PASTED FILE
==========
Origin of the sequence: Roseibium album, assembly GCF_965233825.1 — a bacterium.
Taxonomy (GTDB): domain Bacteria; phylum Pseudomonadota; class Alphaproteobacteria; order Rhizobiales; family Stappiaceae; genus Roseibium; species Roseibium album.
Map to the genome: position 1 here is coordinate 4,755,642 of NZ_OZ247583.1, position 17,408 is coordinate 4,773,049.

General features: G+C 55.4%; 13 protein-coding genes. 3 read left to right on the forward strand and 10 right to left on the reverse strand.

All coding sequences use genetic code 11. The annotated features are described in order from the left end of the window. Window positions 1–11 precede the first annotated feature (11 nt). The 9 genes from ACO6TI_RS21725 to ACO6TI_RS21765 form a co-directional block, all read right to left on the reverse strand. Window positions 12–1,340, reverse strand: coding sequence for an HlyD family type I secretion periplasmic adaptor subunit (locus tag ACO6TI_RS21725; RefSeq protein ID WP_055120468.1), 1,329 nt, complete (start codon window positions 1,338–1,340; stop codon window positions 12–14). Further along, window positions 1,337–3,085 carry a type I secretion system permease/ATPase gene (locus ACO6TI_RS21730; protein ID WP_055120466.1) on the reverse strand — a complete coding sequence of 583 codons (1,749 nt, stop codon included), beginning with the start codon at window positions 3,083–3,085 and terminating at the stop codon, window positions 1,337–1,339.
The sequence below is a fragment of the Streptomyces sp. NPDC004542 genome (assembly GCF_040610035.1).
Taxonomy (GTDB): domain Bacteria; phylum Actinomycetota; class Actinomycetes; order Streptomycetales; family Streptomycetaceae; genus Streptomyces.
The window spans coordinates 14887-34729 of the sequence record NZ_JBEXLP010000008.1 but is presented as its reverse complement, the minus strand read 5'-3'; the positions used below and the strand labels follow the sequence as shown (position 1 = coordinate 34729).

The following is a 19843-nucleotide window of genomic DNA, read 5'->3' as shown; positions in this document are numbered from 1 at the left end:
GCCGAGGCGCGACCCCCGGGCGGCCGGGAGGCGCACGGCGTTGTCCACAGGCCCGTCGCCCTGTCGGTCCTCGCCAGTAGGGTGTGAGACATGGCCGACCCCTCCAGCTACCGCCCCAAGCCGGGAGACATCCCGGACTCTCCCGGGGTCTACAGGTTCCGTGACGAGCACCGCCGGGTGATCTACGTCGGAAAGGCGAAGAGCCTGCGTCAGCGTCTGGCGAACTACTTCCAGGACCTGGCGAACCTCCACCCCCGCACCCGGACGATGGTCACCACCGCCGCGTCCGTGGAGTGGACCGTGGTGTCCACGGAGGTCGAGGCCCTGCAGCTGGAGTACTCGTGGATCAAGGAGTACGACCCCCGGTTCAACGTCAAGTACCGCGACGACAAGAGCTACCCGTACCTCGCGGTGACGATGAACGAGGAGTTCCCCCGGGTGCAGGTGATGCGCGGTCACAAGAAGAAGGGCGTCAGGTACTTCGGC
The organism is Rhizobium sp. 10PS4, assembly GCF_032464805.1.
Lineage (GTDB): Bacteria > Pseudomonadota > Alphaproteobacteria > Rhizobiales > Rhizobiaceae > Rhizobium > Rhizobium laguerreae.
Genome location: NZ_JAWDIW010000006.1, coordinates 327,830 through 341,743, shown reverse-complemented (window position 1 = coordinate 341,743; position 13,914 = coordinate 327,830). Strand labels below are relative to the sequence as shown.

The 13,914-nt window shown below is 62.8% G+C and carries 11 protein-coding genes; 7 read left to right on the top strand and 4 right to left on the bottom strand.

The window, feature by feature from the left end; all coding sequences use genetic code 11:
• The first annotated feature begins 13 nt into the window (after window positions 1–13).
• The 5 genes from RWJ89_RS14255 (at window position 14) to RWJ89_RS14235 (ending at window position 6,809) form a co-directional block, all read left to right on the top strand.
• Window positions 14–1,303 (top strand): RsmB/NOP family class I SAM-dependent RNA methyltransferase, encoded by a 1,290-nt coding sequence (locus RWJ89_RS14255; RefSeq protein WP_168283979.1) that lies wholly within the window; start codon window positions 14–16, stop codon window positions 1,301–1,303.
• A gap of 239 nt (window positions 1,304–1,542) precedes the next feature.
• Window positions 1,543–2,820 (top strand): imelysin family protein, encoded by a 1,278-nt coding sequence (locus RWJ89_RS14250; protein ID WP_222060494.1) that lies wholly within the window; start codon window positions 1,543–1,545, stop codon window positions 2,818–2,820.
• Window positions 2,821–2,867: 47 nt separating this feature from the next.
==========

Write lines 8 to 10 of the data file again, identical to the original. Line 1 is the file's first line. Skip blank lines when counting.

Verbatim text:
The window spans coordinates 14887-34729 of the sequence record NZ_JBEXLP010000008.1 but is presented as its reverse complement, the minus strand read 5'-3'; the positions used below and the strand labels follow the sequence as shown (position 1 = coordinate 34729).

The following is a 19843-nucleotide window of genomic DNA, read 5'->3' as shown; positions in this document are numbered from 1 at the left end:
GCCGAGGCGCGACCCCCGGGCGGCCGGGAGGCGCACGGCGTTGTCCACAGGCCCGTCGCCCTGTCGGTCCTCGCCAGTAGGGTGTGAGACATGGCCGACCCCTCCAGCTACCGCCCCAAGCCGGGAGACATCCCGGACTCTCCCGGGGTCTACAGGTTCCGTGACGAGCACCGCCGGGTGATCTACGTCGGAAAGGCGAAGAGCCTGCGTCAGCGTCTGGCGAACTACTTCCAGGACCTGGCGAACCTCCACCCCCGCACCCGGACGATGGTCACCACCGCCGCGTCCGTGGAGTGGACCGTGGTGTCCACGGAGGTCGAGGCCCTGCAGCTGGAGTACTCGTGGATCAAGGAGTACGACCCCCGGTTCAACGTCAAGTACCGCGACGACAAGAGCTACCCGTACCTCGCGGTGACGATGAACGAGGAGTTCCCCCGGGTGCAGGTGATGCGCGGTCACAAGAAGAAGGGCGTCAGGTACTTCGGC